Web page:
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RIPPER Fast Effective Rule Induction. Machine Learning 2003 Merlin Holzapfel & Martin Schmidt [email protected] [email protected]. Rule Sets - advantages. easy to understand usually better than decision Tree learners representable in first order logic > easy to implement in Prolog - PowerPoint PPT Presentation
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RIPPERFast Effective Rule Induction
Machine Learning 2003
Merlin Holzapfel & Martin Schmidt
Rule Sets - advantages
easy to understand usually better than decision Tree learners representable in first order logic
– > easy to implement in Prolog
prior knowledge can be added
Rule Sets - disadvantages
scale poorly with training set size problems with noisy data
– likely in real-world data
goal: – develop rule learner that is efficient on noisy data – competitive with C4.5 / C4.5rules
Problem with Overfitting
overfitting also handles noisy cases underfitting is too general
solution pruning:– reduced error pruning (REP)– post pruning– pre pruning
Post Pruning (C4.5)
overfit & simplify– construct tree that overfits– convert tree to rules– prune every rule separately– sort rules according accuracy– consider order when classifying
bottom - up
Pre pruning
some examples are ignored during concept generation
final concept does not classify all training data correctly
can be implemented in form of stopping criteria
Reduced Error Pruning
seperate and conquer– split data in training and validation set– construct overfitting tree– until pruning reduces accuracy
• evaluate impact on validation set
of pruning a rule• remove rule so it improves accuracy most
Time Complexity
REP has a time complexity of O(n4)– initial phase of overfitting alone has a
complexity of O(n²) alternative concept Grow:
– faster in benchmarks– time complexity still O(n4) with noisy data
Incremental Reduced Error Pruning - IREP
by Fürnkranz & Widmer (1994) competitive error rates faster than REP and Grow
How IREP Works
iterative application of REP random split of sets
bad split has negative influence
(but not as bad as with REP) immediately pruning after a rule is
grown (top-down approach)
no overfitting
Cohens IREP Implementation
build rules until new rule results in too large error rate– divide data (randomly) into growing set(2/3) and pruning
set(1/3)– grow rule from growing set– immediately prune rule
• Delete final sequence of conditions– delete condition that maximizes function v
until no deletion improves value of v
– add pruned rule to ruleset– delete every example covered by rule (p/n)
NP
nNppruneNegprunePosRulev
)(
),,(
Cohens IREP - Algorithm
IREP and Multiple Classes
order classes according to increasing prevalence
(C1,....,Ck)
– find rule set to separate C1 from other classes
IREP(PosData=C1,NegData=C2,...,Ck)
– remove all instances learned by rule set
– find rule set to separate C2 from C3,...,Ck
...
– Ck remains as default class
IREP and Missing Attributes
handle missing attributes:
– for all tests involving A• if attribute A of an instance
is missing test fails
Differences Cohen <> Original
pruning:final sequence <> single final condition
stopping condition:error rate 50% <> accuracy(rule) < accuracy(empty rule)
application:missing attributes, numerical variables, multiple classes
<>
two-class problems
Time Complexity
IREP: O(m log² m), m = number of examples(fixed number of classification noise)
37 Benchmark Problems
Generalization Performance
IREP performs worse on benchmark problems than C4.5rules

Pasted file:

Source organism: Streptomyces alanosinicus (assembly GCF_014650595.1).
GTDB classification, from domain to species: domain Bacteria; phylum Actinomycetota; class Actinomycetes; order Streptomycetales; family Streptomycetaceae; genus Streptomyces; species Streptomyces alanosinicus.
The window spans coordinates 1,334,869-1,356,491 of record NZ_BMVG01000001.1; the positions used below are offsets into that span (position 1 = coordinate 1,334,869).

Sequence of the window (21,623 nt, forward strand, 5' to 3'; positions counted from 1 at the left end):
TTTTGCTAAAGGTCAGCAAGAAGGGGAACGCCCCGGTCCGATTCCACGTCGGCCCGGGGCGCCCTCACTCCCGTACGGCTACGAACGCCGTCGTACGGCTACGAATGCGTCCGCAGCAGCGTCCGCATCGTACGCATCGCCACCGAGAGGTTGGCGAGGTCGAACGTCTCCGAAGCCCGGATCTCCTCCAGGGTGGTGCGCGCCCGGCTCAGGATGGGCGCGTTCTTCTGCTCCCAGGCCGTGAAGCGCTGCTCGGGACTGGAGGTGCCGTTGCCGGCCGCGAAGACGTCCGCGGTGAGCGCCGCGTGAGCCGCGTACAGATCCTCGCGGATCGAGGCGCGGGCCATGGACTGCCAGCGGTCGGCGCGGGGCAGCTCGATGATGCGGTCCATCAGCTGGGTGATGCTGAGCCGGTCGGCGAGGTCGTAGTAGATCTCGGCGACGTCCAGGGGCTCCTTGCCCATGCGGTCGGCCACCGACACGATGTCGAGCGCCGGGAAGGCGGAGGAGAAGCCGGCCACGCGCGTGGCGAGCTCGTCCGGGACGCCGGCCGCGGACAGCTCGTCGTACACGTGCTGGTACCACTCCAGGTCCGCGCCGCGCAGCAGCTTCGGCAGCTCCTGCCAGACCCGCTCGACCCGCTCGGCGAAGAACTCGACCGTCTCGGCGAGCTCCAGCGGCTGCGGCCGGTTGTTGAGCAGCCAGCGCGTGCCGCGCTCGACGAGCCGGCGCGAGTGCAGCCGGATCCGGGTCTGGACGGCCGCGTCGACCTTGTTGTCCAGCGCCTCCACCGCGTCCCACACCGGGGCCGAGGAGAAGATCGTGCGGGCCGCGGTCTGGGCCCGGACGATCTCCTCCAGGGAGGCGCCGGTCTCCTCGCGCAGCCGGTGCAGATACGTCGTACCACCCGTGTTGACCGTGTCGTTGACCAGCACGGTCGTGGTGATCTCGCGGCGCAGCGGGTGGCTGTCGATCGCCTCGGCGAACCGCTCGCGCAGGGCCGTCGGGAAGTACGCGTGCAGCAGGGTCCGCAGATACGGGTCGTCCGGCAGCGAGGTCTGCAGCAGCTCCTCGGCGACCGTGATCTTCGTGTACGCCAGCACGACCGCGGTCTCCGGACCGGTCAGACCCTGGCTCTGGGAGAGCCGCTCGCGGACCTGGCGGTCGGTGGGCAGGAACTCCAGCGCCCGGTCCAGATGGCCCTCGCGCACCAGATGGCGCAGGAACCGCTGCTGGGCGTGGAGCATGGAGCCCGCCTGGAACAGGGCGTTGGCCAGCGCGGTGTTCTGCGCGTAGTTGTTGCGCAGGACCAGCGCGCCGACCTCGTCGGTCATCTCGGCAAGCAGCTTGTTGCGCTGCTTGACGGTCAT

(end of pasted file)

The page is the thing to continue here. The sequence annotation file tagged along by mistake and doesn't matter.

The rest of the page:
won-lost-tie ratio: 11-23-3
error ratio– 1.13 excluding mushroom– 1.52 including mushroom
C4.5rules of rateerror
IREP of rateerror
Improving IREP
three modifications:
– alternative metric in pruning phase
– new stopping heuristics for rule adding
– post pruning of whole rule set(non-incremental pruning)
the Rule-Value Metric
old metric not intuitiveR1: p1 = 2000, n1 = 1000
R2: p1 = 1000, n1 = 1
metric preferes R1 (fixed P,N)
leads to occasional failure to converge new metric (IREP*)
np
nppruneNegprunePosRulev
),,(*
Stopping Condition
50%-heuristics often stops too soon with moderate sized examples
sensitive to the ‘small disjunct problem‘ solution:
– after a rule is added, the total description length of rule set and missclassifications (DL=C+E)
– If DL is d bits larger then the smallest length so far stop (min(DL)+d<DLcurrent)
– d = 64 in Cohen‘s implementation MDL (Minimal Description Length) heuristics
IREP*
IREP* is IREP, improved by the new rule-value metric and the new stopping condition
28-8-1 against IREP 16-21-0 against C4.5rules
error ratio 1.06 (IREP 1.13)respectively 1.04 (1.52) including mushrooms
Rule Optimization
post prunes rules produced by IREP*– The rules are considered in turn– for each rule R, two alternatives are
constructed•Ri‘ new rule
•Ri‘‘ based on Ri
– final rule is chosen according to MDL
RIPPER
1. IREP* is used to obtain a rule set
2. rule optimization takes place
3. IREP* is used to cover remaining positive examples
Repeated Incremental Pruning to Produce Error Reduction
RIPPERk
apply steps 2 and 3 k times
RIPPER Performance
28-7-2 against IREP*
Error Rates
RIPPER obviously is competitive
Efficency of RIPPERk
modifications do not change complexity
Reasons for Efficiency
find model with IREP* and then improve– effiecient first model with right size– optimization takes linear time
C4.5 has expensive optimization improvement process – to large initial model
RIPPER is especially more efficient on
large noisy datasets
Conclusions
IREP is efficient rule learner for large noisy datasets but performs worse than C4.5
IREP improved to IREP* IREP* improved to RIPPER k iterated RIPPER is RIPPERk RIPPERk more efficient and performs
better than C4.5
References
Fast Effective Rule Induction
William W. Cohen [1995]
Incremental Reduced Error Pruning
J. Fürnkranz & G. Widmer [1994] Efficient Pruning Methods
William W. Cohen [1993]